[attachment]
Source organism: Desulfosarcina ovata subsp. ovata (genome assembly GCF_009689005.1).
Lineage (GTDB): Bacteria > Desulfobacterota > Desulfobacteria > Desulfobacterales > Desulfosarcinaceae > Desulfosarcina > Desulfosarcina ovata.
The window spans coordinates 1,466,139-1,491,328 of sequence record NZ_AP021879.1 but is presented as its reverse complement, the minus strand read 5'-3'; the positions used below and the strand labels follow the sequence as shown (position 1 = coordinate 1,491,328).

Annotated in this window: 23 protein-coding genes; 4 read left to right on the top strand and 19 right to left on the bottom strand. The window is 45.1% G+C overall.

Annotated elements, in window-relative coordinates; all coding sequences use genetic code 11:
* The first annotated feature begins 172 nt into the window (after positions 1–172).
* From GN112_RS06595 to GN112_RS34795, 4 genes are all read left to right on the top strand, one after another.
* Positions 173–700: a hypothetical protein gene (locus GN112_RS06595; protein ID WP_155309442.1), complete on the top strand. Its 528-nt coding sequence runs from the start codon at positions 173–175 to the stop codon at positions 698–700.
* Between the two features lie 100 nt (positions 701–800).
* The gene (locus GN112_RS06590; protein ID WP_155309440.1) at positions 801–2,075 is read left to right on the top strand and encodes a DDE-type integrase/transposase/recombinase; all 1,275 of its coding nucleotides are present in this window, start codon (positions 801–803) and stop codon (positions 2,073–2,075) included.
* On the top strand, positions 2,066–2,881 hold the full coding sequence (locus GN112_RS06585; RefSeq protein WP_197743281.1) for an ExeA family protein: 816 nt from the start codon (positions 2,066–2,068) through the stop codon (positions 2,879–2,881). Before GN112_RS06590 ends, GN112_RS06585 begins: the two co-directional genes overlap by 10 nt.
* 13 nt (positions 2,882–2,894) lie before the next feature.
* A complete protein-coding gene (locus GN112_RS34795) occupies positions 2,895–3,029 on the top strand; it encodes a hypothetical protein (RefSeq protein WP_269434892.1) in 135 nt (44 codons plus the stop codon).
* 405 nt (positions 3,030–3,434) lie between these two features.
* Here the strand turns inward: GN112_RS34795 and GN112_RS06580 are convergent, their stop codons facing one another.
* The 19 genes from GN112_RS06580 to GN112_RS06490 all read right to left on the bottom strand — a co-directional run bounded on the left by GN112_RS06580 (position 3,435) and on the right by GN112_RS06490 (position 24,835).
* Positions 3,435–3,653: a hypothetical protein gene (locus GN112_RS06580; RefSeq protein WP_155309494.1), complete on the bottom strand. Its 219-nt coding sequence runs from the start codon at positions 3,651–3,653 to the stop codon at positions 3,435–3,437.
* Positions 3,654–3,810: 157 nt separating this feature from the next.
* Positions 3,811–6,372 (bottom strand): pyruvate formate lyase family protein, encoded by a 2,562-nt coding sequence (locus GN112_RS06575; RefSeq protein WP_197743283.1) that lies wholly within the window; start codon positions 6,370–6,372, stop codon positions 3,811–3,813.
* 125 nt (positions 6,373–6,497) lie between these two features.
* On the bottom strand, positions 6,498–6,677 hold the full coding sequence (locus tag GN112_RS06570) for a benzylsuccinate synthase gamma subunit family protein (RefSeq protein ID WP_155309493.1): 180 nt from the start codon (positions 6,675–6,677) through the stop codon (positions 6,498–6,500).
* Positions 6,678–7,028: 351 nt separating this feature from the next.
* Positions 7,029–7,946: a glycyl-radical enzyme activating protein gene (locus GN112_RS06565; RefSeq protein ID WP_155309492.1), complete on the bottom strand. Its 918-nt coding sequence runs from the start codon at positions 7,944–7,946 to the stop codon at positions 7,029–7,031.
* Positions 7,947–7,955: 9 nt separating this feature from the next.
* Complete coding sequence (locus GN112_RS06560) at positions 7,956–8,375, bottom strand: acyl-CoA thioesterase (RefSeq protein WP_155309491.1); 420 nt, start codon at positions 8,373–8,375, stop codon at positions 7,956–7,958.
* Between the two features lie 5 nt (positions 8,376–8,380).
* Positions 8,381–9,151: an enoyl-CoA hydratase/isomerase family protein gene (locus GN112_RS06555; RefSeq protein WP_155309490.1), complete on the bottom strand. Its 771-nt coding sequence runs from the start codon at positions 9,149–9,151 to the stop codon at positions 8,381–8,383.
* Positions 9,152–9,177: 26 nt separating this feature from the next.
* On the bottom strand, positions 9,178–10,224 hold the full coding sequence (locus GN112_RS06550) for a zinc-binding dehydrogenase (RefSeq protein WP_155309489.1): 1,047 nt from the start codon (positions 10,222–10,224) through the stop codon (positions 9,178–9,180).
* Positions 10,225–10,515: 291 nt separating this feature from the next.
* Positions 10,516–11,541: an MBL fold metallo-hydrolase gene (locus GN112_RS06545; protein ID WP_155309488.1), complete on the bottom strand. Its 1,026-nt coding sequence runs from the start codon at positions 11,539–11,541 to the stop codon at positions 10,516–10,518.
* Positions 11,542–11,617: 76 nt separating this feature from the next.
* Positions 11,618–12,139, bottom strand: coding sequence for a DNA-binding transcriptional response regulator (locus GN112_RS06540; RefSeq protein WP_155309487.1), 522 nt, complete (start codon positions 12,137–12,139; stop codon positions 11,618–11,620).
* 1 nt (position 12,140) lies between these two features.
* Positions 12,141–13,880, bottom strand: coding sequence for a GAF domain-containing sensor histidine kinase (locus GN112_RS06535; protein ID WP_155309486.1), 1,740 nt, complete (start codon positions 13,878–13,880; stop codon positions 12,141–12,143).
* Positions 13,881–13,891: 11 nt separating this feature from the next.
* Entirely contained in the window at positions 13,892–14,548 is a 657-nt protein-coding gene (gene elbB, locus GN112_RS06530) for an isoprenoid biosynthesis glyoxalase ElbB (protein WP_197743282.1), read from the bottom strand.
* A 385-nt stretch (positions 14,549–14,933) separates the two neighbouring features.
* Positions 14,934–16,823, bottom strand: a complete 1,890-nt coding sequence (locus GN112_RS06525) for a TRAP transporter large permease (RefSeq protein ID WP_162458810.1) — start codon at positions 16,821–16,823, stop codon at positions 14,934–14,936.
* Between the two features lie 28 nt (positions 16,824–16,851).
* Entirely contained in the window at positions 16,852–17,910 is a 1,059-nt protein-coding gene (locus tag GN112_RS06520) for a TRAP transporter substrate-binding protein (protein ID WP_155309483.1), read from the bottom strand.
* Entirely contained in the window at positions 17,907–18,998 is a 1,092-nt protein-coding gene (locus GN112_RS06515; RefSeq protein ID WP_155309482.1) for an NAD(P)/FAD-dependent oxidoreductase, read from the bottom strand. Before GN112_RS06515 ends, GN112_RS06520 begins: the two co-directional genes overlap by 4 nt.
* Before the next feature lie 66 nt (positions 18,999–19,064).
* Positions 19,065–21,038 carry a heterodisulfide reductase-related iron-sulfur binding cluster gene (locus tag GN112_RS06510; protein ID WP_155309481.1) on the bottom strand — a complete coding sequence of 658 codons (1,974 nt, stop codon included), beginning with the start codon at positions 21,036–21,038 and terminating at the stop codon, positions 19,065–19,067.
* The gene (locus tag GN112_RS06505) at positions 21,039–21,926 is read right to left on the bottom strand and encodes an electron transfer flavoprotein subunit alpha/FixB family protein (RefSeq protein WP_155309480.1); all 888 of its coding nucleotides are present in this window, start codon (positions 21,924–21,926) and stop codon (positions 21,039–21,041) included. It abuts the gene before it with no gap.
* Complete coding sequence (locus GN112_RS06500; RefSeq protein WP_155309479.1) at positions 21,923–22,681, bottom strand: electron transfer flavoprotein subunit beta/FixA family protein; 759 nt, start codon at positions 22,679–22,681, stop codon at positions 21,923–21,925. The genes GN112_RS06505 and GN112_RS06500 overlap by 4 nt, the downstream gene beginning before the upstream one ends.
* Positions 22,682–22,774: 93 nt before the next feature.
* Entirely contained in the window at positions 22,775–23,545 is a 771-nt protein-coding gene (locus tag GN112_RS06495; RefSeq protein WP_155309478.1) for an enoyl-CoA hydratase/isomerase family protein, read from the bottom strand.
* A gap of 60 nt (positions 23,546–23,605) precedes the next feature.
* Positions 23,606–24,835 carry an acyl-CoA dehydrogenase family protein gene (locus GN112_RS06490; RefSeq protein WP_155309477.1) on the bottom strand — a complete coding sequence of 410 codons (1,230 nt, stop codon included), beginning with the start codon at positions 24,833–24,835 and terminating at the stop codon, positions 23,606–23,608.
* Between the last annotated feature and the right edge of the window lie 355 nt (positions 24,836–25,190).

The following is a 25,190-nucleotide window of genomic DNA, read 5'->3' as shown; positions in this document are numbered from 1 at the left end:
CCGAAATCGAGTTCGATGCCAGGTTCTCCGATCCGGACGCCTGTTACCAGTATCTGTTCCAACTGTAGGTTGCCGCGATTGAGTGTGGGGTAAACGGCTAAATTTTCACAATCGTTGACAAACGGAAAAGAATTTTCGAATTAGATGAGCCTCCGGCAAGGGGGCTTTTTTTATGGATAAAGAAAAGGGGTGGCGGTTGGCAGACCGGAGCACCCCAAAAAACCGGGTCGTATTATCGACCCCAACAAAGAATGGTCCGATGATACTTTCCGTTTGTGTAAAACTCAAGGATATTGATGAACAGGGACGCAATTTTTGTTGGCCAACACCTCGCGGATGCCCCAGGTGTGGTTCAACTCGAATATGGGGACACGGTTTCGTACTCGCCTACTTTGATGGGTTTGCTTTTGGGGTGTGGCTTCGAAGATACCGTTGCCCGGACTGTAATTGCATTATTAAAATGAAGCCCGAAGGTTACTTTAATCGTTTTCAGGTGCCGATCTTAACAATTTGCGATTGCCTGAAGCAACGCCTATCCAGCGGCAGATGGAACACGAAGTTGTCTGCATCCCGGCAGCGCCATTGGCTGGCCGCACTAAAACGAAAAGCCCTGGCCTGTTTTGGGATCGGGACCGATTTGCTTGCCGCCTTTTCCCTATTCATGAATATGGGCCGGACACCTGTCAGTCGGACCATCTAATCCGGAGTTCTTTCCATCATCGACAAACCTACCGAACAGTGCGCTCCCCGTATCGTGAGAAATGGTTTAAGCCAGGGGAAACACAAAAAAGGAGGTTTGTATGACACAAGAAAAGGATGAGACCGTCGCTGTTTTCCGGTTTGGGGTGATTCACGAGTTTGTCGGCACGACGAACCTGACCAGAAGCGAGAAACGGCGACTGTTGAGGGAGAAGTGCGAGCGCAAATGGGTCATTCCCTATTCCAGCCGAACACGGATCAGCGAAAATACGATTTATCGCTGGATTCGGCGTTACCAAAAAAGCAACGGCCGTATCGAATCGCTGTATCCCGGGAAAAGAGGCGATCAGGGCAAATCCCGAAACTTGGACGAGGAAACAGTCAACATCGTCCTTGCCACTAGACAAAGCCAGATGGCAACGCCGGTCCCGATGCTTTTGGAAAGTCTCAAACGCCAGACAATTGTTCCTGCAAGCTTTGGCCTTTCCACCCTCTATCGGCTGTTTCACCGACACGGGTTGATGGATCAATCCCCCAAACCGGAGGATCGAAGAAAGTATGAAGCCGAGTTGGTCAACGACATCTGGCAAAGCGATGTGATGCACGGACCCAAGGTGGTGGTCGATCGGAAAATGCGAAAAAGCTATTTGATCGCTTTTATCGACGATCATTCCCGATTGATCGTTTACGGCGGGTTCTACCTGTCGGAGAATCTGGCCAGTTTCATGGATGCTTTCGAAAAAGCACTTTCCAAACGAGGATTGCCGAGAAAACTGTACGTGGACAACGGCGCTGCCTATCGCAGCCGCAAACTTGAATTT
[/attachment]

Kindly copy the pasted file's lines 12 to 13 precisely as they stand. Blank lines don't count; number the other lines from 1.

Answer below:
* 13 nt (positions 2,882–2,894) lie before the next feature.
* A complete protein-coding gene (locus GN112_RS34795) occupies positions 2,895–3,029 on the top strand; it encodes a hypothetical protein (RefSeq protein WP_269434892.1) in 135 nt (44 codons plus the stop codon).